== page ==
Why Remembrance Day Matters To Me

November 11th, 2020. carolinek

My family has a strong connection with the Australian and Commonwealth defence forces. One grandfather was a RAAF flight officer in WW2 and served in Borneo; my other grandfather was an engineer and spent a significant amount of time in the UK during WW2 also.  This grandfather, my Poppa, was an exceptional man, and his life story is one for the books.  The below plaques were provided to him from his work in designing the fuel system for the Blue Streak rockets and the recompression chambers that remain at the RAN bases in Perth and Sydney.

I was encouraged by his accomplishments that I even applied myself and was accepted to the Royal Military Duntroon before the medical ruled me out with asthma.  Luckily, I’ve found myself working alongside Aussie troops in previous roles.

On Wednesday 11 November, at 11.00 am, we mark the end to World War One.

We mark this time in history with a minutes silence to remember this moment.

This world war, the first, but unfortunately, not the last, has shaped the world we live in today.  The world was a different place, and one that is difficult to imagine in today’s eyes.

The actions of our families, friends and random strangers took hold and created the bonds in the society we now call home.  Men as young as 16 said goodbye at the docks in Fremantle as they headed to England to serve.  Women took life by the horns and kept Australia running, completing endless unpaid hours of work in place of the men while raising families and keeping everyone in line (my grandparents included and maybe yours too).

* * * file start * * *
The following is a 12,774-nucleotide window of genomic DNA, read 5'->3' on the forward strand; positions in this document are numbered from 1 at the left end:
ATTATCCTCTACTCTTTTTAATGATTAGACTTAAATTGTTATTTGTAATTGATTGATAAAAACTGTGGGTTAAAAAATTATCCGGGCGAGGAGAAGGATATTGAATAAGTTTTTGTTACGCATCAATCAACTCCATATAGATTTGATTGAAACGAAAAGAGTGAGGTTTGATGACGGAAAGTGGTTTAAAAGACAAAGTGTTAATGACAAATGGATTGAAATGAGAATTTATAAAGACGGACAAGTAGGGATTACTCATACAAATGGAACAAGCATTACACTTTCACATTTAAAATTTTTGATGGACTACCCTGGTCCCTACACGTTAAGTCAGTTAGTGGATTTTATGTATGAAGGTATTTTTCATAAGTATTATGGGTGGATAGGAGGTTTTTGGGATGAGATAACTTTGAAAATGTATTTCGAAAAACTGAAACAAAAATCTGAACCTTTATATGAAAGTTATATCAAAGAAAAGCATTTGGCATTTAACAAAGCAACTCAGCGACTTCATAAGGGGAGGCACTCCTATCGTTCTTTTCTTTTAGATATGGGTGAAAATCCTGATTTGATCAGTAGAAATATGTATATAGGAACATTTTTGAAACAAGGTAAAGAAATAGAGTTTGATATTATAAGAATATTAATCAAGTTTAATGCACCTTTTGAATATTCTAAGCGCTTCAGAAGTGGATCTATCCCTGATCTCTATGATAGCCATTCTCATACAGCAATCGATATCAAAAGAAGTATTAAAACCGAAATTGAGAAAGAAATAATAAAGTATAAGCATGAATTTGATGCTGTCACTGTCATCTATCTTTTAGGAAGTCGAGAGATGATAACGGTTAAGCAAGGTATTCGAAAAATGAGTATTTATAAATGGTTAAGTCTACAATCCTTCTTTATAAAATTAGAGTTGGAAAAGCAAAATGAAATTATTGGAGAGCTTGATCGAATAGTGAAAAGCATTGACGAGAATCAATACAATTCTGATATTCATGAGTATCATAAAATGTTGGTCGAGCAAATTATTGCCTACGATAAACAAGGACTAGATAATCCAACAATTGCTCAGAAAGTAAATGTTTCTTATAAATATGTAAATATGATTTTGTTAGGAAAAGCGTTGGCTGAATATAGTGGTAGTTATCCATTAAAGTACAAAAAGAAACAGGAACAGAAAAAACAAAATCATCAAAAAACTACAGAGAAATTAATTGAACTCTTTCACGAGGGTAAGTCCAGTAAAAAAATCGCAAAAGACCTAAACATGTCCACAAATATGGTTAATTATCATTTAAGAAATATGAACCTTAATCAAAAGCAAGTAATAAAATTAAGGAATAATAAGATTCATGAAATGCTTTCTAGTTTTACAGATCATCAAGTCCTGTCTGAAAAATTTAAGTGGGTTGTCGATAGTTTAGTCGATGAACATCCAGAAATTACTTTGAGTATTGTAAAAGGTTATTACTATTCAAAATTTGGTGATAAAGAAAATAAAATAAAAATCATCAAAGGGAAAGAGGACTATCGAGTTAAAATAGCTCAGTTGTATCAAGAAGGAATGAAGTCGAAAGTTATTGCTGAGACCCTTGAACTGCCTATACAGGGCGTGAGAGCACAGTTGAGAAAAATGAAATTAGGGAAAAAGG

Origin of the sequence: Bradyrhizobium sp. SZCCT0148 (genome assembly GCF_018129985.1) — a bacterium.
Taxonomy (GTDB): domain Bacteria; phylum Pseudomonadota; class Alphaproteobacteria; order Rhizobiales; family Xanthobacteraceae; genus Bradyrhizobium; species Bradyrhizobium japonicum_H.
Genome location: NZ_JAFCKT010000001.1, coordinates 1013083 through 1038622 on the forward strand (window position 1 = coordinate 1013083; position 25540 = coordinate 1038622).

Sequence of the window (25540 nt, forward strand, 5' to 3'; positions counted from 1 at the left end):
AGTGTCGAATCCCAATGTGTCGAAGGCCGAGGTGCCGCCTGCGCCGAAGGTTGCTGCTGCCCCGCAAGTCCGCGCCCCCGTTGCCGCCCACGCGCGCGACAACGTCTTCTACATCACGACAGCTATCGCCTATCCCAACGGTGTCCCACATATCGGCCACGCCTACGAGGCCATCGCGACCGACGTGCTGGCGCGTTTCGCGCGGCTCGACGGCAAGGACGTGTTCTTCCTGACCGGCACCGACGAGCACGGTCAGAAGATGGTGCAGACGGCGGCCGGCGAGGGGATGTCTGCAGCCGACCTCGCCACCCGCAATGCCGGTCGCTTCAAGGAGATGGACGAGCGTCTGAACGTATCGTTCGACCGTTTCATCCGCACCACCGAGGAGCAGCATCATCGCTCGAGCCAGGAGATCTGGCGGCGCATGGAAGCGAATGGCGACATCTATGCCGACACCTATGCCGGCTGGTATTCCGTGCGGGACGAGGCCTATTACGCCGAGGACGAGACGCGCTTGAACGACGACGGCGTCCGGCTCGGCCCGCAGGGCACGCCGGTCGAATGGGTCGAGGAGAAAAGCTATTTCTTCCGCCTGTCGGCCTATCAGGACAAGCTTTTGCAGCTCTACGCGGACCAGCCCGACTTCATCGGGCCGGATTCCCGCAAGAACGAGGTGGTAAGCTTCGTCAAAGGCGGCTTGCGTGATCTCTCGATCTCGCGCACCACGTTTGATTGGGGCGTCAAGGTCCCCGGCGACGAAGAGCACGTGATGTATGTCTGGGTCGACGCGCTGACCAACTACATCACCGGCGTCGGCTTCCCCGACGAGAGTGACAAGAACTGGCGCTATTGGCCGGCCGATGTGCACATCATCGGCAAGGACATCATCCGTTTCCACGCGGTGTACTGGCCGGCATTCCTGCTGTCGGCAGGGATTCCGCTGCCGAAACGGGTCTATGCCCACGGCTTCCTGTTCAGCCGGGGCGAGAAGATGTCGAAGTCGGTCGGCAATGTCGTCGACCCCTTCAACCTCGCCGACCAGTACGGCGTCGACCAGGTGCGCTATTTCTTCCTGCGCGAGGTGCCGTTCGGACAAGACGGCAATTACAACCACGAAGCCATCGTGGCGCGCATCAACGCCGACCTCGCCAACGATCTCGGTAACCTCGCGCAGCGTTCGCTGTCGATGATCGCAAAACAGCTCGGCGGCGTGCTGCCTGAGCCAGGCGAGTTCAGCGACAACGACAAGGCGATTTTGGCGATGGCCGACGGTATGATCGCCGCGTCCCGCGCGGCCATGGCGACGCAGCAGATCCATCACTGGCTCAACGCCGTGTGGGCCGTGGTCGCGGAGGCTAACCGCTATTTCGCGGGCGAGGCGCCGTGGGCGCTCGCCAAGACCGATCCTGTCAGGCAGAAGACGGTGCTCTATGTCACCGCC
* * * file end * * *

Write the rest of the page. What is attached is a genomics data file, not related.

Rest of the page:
At 11.00 am on Wednesday, I ask that you pause and observe one-minute silence.  And while doing so, take those 60 seconds to think about all that you’re offered by those that gave so much; their lives and their loved ones.

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Thank you to our Head of Risk and Compliance, Andrew Webster, for sharing his story of why recognising and commemorating Remembrance Day is important to him and his family. Aussie Broadband acknowledges  the sacrifice, bravery and tragedy of those who have fought and died in war. We also remember all those who contributed on the home front, supplying material and moral support to the Australians serving overseas. The sacrifices made by families who cared for their loved ones who returned home with physical injuries and mental illness should also be remembered. We acknowledge the Aboriginal and Torres Strait Islanders who served in every war and conflict since the Boer War, despite being legally excluded from military service until 1949, using false names and backgrounds.

We honor them all, we thank them all. We will remember them.